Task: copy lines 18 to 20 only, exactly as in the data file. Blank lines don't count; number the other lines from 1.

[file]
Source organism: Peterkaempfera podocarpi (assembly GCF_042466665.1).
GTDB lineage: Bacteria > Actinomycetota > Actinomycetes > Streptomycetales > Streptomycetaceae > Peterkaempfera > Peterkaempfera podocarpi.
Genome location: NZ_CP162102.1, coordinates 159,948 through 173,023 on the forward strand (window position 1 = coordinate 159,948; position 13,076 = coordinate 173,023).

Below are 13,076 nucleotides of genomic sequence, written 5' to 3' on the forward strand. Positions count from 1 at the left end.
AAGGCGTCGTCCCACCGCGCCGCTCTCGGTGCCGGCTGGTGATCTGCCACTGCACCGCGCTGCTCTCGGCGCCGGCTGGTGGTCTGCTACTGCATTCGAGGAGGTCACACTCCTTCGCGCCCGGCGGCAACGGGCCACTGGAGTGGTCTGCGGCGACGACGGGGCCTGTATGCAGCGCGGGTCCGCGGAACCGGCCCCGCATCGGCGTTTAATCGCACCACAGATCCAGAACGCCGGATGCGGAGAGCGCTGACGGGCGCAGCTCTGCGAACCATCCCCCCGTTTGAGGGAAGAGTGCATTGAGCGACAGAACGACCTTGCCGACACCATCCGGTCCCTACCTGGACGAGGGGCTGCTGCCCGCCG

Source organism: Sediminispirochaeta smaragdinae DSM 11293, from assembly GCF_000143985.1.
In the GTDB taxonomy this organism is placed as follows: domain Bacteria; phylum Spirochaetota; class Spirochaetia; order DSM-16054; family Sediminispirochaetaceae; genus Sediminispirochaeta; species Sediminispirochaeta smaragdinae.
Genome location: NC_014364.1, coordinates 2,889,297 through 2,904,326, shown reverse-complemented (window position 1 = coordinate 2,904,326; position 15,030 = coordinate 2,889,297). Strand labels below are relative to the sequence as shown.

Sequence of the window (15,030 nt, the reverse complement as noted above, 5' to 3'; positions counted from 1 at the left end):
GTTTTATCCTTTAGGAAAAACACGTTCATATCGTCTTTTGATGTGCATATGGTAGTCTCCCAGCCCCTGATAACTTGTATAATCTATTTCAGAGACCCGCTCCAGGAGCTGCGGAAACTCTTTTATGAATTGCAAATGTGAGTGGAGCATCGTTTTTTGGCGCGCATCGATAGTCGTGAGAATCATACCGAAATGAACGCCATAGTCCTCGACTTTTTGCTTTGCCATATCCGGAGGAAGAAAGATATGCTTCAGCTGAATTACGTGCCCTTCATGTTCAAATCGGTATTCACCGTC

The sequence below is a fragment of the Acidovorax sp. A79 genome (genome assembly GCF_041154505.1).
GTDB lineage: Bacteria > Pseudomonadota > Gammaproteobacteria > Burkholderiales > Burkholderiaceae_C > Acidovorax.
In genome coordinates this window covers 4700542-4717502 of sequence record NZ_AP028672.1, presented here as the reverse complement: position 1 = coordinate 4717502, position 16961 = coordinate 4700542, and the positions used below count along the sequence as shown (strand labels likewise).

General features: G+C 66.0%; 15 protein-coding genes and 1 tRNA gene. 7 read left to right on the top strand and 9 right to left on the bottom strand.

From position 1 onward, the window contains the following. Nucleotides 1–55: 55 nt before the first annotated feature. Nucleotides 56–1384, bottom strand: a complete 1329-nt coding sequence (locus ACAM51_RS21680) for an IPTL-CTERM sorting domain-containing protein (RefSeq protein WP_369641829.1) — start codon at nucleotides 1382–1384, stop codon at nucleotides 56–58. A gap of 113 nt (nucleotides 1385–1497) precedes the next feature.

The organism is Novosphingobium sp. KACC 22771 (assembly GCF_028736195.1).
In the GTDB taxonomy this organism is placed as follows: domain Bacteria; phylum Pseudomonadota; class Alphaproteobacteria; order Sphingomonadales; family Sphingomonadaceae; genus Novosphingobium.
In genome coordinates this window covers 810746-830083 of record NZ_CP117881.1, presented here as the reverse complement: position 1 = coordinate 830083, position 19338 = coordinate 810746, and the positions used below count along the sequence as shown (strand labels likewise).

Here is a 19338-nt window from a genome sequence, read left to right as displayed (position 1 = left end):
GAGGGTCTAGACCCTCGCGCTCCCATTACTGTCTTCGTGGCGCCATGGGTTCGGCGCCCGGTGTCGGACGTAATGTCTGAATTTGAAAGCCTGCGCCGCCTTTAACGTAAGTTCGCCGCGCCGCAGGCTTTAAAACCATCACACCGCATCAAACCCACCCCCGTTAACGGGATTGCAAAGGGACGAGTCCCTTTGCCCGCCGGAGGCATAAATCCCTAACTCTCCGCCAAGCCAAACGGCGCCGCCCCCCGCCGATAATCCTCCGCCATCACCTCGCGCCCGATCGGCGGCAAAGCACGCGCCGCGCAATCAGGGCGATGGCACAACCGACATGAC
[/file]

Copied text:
In genome coordinates this window covers 810746-830083 of record NZ_CP117881.1, presented here as the reverse complement: position 1 = coordinate 830083, position 19338 = coordinate 810746, and the positions used below count along the sequence as shown (strand labels likewise).

Here is a 19338-nt window from a genome sequence, read left to right as displayed (position 1 = left end):
GAGGGTCTAGACCCTCGCGCTCCCATTACTGTCTTCGTGGCGCCATGGGTTCGGCGCCCGGTGTCGGACGTAATGTCTGAATTTGAAAGCCTGCGCCGCCTTTAACGTAAGTTCGCCGCGCCGCAGGCTTTAAAACCATCACACCGCATCAAACCCACCCCCGTTAACGGGATTGCAAAGGGACGAGTCCCTTTGCCCGCCGGAGGCATAAATCCCTAACTCTCCGCCAAGCCAAACGGCGCCGCCCCCCGCCGATAATCCTCCGCCATCACCTCGCGCCCGATCGGCGGCAAAGCACGCGCCGCGCAATCAGGGCGATGGCACAACCGACATGAC